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Philadelphia House Party Ends in Stab Wounds and Pennsylvania's Burglary Law

Posted by Joseph D. Lento | Jul 02, 2019 | 0 Comments

Burglary is a very specific criminal offense with several important elements that can be difficult for prosecutors to prove beyond a reasonable doubt. Challenging the evidence that prosecutors use to prove those elements of burglary is one of the best ways to defend against a criminal charge.

A recent incident in Philadelphia highlights how this can work in real life.

Two Important Aspects of the Law of Burglary in Pennsylvania

In Pennsylvania, burglary is outlawed by 18 Pa. Cons. Stat. § 3502. This statute prohibits entering a variety of types of buildings – from occupied to residential to empty – with the intent to commit a crime.

Two huge elements to the offense of burglary are:

  1. Entering with the intent to commit a crime once inside
  2. Unlawfully entering the building

Entering a Building With an Intent to Commit a Crime

One of the most important elements of the offense of burglary is that you entered a building with the intent to commit a crime.

This intent to commit a crime has to exist at the time you gain access to the building, not at some point afterward. This means that breaking into a building so you can look around, only to suddenly find and take something of value once inside, would not amount to burglary. It may be theft and it may be criminal trespass, but it would not be burglary because the intent to commit a crime did not exist at the time you crossed the threshold.

Unlawful Entry

Another important aspect of burglary charges is the defense of lawful entry. While burglary law in Pennsylvania does not require that you to break a door or window in order to gain access to the inside, it is a strong defense to an allegation of burglary that you were voluntarily allowed inside.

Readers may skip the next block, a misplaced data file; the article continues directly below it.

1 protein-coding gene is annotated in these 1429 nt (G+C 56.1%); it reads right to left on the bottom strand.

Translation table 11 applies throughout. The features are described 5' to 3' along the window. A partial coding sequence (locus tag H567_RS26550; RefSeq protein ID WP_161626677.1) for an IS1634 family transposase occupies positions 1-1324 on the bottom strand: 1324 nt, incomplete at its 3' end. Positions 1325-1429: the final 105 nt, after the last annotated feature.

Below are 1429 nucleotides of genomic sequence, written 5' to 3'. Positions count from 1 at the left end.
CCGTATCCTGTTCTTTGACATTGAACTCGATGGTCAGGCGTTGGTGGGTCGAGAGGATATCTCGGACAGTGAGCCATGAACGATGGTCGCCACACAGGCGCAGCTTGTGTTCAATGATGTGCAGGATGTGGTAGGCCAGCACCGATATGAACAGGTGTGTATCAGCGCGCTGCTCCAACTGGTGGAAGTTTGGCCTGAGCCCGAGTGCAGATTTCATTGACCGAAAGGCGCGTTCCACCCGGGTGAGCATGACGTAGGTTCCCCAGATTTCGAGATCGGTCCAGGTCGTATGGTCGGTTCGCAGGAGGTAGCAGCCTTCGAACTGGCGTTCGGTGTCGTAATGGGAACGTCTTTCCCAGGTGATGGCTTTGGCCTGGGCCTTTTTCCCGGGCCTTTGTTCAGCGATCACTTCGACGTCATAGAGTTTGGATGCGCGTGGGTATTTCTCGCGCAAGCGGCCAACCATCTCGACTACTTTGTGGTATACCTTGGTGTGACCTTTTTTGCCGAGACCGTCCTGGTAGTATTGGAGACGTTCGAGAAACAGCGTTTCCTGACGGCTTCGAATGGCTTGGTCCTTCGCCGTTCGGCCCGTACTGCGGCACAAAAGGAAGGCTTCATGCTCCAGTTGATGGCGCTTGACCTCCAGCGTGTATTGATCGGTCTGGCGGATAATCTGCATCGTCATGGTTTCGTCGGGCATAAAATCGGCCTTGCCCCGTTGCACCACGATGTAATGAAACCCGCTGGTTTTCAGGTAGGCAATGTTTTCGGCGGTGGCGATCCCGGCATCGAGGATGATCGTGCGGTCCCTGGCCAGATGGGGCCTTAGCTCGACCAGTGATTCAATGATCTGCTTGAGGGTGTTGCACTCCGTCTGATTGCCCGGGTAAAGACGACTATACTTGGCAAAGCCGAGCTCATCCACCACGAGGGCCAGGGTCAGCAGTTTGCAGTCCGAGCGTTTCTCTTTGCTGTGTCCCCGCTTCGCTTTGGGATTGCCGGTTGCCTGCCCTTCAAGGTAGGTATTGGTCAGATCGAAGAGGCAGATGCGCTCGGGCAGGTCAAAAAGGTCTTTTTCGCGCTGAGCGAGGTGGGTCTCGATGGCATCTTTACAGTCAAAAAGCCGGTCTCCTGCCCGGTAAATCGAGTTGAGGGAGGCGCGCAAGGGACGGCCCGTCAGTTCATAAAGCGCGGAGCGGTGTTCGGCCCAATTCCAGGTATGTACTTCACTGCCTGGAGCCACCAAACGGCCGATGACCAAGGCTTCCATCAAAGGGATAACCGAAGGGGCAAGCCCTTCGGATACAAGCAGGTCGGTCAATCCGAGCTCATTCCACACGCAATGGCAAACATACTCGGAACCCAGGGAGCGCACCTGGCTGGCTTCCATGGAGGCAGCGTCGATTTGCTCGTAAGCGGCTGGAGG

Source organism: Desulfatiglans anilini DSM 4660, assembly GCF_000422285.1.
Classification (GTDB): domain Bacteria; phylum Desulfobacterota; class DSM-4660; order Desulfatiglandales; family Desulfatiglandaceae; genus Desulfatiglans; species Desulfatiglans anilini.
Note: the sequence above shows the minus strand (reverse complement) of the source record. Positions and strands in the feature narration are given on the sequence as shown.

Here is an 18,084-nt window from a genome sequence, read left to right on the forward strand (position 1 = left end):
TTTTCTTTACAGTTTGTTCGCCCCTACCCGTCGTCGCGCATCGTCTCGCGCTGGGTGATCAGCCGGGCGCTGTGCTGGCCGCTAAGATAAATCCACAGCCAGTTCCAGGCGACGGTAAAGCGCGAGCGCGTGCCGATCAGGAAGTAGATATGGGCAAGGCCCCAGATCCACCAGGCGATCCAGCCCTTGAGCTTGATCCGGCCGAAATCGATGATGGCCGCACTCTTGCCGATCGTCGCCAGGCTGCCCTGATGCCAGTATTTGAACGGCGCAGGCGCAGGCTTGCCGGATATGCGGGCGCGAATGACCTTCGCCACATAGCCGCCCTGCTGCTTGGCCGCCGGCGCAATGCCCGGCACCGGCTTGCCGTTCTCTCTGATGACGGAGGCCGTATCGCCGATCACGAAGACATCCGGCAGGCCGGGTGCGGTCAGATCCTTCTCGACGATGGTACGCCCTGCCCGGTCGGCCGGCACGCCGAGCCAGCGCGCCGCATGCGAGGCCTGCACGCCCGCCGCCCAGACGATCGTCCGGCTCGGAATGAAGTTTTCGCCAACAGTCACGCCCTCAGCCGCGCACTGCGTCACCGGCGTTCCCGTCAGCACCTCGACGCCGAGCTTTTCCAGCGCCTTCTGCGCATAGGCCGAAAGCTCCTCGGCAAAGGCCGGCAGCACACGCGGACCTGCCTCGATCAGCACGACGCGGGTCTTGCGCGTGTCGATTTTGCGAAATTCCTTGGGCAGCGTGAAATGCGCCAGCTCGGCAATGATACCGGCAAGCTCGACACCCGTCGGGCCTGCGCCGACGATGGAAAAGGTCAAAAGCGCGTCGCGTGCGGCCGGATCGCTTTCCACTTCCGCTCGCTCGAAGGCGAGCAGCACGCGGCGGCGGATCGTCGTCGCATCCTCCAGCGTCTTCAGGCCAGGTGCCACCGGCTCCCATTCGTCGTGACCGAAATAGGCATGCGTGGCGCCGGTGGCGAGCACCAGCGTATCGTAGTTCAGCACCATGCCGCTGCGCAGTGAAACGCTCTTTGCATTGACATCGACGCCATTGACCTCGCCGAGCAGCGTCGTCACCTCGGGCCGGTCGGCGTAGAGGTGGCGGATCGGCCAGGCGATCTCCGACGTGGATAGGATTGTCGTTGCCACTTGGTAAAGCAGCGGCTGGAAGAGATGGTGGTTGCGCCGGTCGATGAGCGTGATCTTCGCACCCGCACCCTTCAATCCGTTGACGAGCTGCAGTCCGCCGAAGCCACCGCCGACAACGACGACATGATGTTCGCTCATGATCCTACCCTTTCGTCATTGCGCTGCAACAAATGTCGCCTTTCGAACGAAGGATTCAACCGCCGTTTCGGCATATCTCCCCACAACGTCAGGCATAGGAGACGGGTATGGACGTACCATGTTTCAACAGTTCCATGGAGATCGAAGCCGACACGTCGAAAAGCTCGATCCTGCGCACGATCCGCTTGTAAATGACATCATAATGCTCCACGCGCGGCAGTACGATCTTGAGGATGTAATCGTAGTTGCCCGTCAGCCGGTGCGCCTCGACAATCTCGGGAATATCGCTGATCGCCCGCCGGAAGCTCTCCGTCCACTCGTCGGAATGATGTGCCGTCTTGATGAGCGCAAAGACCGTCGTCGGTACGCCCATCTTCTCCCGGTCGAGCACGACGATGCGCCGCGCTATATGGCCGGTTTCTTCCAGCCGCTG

4 Women Stabbed at Philadelphia House Party: Probably Not a Burglary

With these rules of burglary in mind, it would be unlikely that a recent stabbing in the Elmwood neighborhood of Philadelphia would amount to a burglary.

According to the initial reports, there was a house party at the intersection of Elmwood and South Dewey Streets on Friday night, June 28. At the party, a fight broke out between two groups of women and four people got stabbed.

Of course, there is still much we don't know about the incident. However, while it would be deemed an assault and possibly even an assault with a dangerous weapon, it does seem like burglary charges are going to be charged – prosecutors would have to prove both that the alleged assailants went into the party with the intent to commit the assault, and that they were not invited, in the first place.

Philadelphia Criminal Defense Lawyer Joseph D. Lento

Any criminal charge is a serious thing to face. Even the possibility of fines and a jail sentence can alter the course of your life. Hiring an effective criminal defense lawyer like Joseph D. Lento is a critical part of the defense process. Call his Philadelphia law office at (215) 535-5353 or contact him online.

About the Author

Joseph D. Lento

"I pride myself on having heart and driving hard to get results!" Joseph D. Lento has more than a decade of experience fighting for the futures of his clients in criminal courtrooms in Philadelphia, the Pennsylvania counties, as well as New Jersey. He does not settle for the easiest outcome, and instead prioritizes his clients' needs and well-being.

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Attorney Joseph D. Lento has more than a decade of experience successfully resolving clients' criminal charges in Philadelphia and the Pennsylvania counties. If you are having any uncertainties about what the future may hold for you or a loved one, contact the Lento Law Firm today! Criminal defense attorney Joseph D. Lento will go above and beyond the needs of any client, and will fight until the final bell rings.

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